# Volume of amino acids

1. Sep 8, 2010

### Krazer101

1. The problem statement, all variables and given/known data
Estimate the volumes of the various amino acids in units of nm^3

2. Relevant equations
V = 4/3*pi*r^3

3. The attempt at a solution
Is it alright to treat the amino acids as spheres? Using this I was thinking of measuring the distance, atomic radii and bond length, between end of R group and C terminus. Is this the right way to go or am I missing the problem completely?

2. Sep 8, 2010

### Staff: Mentor

Assumption about spheres won't hold. But I think you are right that some combination of bond length and atomic radii is the way to go. My guess is that nobody expects exact answer, you are just expected to be creative and find a reasonable way of finding the answer that will be in a correct ballpark.

3. Sep 8, 2010

### granpa

I'd just calculate the volume of the individual atoms and add them up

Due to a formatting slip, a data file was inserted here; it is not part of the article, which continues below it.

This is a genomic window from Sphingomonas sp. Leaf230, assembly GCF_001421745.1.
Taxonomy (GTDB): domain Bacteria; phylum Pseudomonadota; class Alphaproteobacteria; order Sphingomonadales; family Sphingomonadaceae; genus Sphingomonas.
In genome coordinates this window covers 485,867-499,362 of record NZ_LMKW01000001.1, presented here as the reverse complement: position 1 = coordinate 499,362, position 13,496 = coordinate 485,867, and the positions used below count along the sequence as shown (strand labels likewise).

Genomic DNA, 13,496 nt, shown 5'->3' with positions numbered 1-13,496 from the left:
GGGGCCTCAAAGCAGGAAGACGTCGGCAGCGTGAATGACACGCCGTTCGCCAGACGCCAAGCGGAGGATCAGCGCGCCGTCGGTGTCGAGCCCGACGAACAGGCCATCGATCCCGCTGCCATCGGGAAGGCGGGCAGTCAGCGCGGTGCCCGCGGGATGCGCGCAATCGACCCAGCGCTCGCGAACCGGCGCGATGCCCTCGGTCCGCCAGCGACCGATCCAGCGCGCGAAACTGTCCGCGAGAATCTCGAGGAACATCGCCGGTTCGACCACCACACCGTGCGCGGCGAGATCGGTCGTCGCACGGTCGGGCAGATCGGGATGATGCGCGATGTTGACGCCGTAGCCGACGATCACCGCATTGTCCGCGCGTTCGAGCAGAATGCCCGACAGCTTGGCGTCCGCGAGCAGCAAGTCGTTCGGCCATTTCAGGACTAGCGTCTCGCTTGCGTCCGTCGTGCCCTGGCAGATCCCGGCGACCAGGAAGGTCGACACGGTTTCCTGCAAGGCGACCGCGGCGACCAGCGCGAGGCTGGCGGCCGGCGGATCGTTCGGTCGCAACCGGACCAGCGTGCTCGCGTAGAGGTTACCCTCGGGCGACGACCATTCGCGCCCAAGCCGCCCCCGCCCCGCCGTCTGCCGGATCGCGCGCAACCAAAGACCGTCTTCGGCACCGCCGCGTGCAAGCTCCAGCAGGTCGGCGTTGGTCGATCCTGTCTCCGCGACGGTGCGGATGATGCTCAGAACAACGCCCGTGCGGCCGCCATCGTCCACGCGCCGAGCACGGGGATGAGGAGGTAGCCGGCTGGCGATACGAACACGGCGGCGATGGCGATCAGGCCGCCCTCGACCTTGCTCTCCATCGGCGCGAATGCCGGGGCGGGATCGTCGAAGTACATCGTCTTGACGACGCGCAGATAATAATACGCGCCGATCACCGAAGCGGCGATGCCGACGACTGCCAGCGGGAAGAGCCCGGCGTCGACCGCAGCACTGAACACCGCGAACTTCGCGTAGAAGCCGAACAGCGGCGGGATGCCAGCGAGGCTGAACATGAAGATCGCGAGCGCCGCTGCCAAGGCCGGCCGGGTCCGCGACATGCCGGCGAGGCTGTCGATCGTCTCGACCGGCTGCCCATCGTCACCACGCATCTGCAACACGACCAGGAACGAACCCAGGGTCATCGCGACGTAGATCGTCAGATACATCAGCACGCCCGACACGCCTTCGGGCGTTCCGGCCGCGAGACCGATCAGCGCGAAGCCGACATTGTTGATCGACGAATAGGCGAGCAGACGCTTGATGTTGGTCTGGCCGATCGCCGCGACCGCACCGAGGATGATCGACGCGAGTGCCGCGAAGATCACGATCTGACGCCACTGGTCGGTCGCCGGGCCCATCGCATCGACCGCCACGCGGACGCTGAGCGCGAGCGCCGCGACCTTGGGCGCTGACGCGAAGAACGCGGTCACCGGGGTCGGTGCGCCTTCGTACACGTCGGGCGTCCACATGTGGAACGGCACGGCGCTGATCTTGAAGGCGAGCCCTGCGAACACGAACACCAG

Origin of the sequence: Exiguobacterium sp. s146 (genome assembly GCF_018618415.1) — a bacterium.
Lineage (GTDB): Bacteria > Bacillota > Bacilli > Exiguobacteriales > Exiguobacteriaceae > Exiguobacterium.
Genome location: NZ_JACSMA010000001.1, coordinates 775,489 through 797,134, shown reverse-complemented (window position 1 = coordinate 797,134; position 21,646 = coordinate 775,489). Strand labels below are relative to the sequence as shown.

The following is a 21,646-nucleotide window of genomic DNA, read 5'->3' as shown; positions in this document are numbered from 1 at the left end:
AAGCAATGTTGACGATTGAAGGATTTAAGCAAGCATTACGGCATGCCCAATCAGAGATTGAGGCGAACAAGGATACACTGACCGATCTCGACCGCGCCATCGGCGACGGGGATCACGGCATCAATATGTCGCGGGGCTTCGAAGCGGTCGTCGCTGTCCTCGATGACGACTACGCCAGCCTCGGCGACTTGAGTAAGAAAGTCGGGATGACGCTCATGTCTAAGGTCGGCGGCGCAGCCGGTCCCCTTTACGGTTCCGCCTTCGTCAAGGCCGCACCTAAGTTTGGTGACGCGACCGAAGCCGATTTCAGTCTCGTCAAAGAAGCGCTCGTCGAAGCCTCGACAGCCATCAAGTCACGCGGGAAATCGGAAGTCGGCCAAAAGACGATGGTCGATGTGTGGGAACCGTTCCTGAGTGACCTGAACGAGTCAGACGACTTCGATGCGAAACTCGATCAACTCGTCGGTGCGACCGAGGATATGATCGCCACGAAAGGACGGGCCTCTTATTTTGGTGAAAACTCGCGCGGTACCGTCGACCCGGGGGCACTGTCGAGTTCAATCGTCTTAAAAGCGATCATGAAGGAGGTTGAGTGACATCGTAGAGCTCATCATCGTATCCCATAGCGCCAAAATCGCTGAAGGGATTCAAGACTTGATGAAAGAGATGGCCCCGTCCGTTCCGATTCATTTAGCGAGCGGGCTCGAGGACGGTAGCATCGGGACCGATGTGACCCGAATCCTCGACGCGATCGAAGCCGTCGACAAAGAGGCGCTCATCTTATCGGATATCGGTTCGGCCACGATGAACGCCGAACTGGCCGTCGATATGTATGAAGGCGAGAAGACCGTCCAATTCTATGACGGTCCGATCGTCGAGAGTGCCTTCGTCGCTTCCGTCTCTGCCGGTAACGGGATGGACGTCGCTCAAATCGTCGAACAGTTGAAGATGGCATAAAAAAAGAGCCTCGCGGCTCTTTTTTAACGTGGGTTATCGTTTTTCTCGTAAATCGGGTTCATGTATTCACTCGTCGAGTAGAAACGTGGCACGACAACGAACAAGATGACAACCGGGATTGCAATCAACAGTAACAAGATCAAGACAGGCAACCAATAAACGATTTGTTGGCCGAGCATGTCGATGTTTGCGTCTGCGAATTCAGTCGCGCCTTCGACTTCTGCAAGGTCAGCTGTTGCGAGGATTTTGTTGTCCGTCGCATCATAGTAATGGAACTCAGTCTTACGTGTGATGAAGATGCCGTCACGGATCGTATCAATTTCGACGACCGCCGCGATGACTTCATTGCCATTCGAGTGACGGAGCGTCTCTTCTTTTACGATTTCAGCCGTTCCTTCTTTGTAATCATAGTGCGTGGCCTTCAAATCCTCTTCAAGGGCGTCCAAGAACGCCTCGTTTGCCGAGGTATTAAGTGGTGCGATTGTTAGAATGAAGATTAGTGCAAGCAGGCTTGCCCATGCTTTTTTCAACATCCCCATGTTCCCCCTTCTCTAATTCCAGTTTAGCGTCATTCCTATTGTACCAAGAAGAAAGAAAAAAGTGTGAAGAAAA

It wont be very accurate (because of overlapping electron orbitals) but I dont think its meant to be

hint:watch out for hydrogen

4. Sep 8, 2010

### Staff: Mentor

That was my first thought, I just decided to not post it :tongue2:

5. Sep 8, 2010

### Krazer101

I was thinking along the lines of that too, but I was just wondering if there was a better solution. The book solved many of the estimation problems by fitting the molecule, atom, etc into a 3-D shape, so I was thinking along those lines. Thank you for the help though, its much appreciated.

6. Sep 8, 2010

### Staff: Mentor

Fitting into 3-D shape is a good idea, but sphere won't work for all amino acids - for example phenylalanine has rather bulky and flat ring attached.